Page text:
Air Max Day isn’t a ~real~ holiday, but we’ll take any excuse to eat some cake and celebrate shoes. Yesterday, sneaker heads everywhere were stunting on the ‘gram in commemoration of the fictional festivities. It may seem like a strategic marketing ploy to exploit our newfound love for Dad Sneakers, but the holiday has shopping significance — and history! On March 26, 1987, Nike released the original Air Max 1, a silhouette that continues to be regarded as one of the brand’s most iconic models. For the past five years, Nike has been celebrating the birthday of Air with pop-up shops, surprise sneaker drops, limited edition styles and lots of social media coverage.
Heading into the shoe’s 31st year, Nike is paying homage to the next generation of Air: they called upon a group of select young artists to use Air Max 270, the latest innovation in Air sneakers, as their inspiration. At Toronto’s Nike Air Gallery, we caught up with two local female artists to chat about their creations.
Maria Qamar, fondly known to the Internet as @hatecopy, creates cheeky Lichtenstein-esque pop art that explores life as a Desi woman — someone of South Asian decent who lives abroad. (If you don’t know her from social media, you may recognize her work from the walls of Mindy Kaling’s office on The Mindy Project.) Through her Instagram feed and first book, Trust No Aunty, Qamar has created a space for young South Asian girls in the diaspora to talk about their everyday struggles and experiences. She’s speaking to a specific audience, but it’s a conversation others should be paying attention to: “It’s a way to learn about our culture beyond butter chicken and yoga,” the 26-year-old artist says. “It’s a fun way to learn more about us, beyond the stereotypes. When you hear someone having an engaging conversation, you can’t help but wonder what they’re talking about. It’s a good way to inspire curiosity.”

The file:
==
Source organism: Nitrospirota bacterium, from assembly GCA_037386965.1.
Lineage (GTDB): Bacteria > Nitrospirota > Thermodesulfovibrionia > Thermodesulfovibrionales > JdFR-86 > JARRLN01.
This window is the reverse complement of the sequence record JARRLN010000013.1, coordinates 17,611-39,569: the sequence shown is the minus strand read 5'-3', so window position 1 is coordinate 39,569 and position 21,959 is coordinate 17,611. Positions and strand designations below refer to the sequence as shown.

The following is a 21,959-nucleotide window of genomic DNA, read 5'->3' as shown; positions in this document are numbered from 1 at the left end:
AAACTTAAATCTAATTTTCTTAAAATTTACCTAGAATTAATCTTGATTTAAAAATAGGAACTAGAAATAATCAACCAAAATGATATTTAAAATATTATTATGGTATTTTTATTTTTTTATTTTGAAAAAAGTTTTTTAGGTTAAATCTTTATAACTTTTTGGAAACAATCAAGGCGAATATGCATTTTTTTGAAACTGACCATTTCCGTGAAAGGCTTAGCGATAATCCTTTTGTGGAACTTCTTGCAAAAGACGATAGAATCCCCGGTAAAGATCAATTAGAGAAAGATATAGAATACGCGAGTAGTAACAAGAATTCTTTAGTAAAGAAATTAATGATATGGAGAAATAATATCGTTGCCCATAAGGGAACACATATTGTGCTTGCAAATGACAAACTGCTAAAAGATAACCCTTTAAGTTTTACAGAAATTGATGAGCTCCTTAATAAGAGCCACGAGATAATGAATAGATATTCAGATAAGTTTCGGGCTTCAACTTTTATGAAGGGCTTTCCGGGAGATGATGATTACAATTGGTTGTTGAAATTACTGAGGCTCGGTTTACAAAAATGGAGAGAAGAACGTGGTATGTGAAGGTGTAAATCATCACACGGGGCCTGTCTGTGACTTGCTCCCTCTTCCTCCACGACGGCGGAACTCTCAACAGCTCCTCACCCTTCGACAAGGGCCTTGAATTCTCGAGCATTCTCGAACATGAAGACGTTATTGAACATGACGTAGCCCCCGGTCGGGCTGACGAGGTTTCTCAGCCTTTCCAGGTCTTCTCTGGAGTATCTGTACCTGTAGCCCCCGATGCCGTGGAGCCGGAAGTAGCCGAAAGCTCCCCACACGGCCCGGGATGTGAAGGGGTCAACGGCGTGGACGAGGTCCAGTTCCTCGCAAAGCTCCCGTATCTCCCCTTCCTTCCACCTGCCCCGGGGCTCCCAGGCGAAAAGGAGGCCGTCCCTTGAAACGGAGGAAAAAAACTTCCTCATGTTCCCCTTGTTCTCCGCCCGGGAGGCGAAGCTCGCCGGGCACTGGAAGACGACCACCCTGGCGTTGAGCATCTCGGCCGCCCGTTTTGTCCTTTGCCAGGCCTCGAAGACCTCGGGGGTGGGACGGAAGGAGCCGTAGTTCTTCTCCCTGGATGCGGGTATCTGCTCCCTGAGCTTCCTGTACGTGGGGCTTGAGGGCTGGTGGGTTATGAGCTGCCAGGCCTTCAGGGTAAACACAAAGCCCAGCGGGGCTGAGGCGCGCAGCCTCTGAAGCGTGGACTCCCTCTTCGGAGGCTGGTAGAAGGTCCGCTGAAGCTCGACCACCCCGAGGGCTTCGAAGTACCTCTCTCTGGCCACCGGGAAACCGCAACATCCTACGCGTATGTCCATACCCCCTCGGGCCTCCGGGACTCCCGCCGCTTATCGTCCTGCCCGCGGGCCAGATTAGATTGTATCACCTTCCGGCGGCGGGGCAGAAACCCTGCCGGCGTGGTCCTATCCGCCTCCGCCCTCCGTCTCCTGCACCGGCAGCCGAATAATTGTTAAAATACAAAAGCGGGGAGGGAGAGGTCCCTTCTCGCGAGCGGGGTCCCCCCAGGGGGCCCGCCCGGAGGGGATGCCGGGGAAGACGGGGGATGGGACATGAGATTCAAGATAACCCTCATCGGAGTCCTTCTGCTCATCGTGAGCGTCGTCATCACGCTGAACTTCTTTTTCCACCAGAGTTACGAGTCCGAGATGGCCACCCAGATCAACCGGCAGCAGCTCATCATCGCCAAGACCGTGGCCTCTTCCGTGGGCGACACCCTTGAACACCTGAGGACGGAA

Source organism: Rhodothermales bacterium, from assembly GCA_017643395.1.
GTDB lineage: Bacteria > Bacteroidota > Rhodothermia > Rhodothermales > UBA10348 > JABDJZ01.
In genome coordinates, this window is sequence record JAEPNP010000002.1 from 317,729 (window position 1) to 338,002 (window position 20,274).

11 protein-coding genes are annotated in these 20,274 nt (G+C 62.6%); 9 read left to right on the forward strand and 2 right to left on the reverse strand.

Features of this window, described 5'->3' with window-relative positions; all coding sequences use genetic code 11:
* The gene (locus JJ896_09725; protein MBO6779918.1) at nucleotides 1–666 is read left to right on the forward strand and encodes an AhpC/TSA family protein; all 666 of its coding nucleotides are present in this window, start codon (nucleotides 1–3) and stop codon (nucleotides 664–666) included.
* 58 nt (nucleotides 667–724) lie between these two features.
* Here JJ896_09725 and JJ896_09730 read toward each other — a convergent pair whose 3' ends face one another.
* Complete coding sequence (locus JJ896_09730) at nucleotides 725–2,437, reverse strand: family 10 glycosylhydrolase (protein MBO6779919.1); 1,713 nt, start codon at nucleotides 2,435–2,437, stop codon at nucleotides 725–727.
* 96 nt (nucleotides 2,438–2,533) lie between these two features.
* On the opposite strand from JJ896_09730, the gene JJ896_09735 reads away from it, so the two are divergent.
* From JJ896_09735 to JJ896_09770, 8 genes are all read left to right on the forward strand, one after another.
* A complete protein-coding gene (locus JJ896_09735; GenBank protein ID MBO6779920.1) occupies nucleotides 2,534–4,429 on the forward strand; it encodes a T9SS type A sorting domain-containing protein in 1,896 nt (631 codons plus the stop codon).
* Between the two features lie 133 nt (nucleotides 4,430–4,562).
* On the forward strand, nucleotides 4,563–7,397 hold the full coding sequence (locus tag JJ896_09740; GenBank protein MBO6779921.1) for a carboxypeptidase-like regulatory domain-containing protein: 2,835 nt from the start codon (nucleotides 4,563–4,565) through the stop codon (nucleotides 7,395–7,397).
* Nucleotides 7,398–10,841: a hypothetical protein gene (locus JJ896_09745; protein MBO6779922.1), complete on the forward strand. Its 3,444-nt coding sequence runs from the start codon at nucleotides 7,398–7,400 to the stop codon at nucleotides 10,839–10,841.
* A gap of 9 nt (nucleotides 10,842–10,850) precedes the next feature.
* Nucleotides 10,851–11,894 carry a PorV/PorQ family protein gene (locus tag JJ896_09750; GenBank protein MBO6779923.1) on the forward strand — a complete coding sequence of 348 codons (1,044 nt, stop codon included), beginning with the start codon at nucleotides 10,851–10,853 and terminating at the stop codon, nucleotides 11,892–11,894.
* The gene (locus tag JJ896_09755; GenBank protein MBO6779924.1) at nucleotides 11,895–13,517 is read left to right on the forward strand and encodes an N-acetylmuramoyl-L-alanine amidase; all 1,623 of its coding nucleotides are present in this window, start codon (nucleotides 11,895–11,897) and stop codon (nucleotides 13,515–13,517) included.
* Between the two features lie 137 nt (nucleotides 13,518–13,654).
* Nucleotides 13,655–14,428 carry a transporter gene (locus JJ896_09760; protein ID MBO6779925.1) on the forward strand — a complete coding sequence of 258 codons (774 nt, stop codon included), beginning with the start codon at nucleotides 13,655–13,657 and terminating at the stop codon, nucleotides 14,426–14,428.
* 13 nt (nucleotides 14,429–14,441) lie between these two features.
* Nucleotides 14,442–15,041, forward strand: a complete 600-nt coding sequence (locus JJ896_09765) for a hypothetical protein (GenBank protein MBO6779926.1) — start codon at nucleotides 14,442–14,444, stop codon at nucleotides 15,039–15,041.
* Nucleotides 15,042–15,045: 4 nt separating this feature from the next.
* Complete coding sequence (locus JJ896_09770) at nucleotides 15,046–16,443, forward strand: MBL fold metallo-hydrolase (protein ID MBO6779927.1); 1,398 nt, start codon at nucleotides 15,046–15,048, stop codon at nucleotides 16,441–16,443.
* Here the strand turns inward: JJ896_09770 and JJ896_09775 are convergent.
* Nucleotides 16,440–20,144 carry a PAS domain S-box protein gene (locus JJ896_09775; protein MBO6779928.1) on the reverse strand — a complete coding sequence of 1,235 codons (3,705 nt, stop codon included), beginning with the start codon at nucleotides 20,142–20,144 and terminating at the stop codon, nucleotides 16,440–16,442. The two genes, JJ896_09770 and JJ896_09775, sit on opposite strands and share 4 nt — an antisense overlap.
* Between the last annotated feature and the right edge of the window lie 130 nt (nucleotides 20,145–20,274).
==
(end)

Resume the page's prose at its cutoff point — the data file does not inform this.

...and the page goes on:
According to Qamar, having a niche art does not prevent massive brands — like Nike, Uniqlo and Saavn — from wanting to work with you. “If anything, it’s the opposite,” she proudly tells me. “People are very intrigued. They’re like: ‘oh my god, we haven’t been talking to brown people. Why not?’ There’s literally a billion of us.”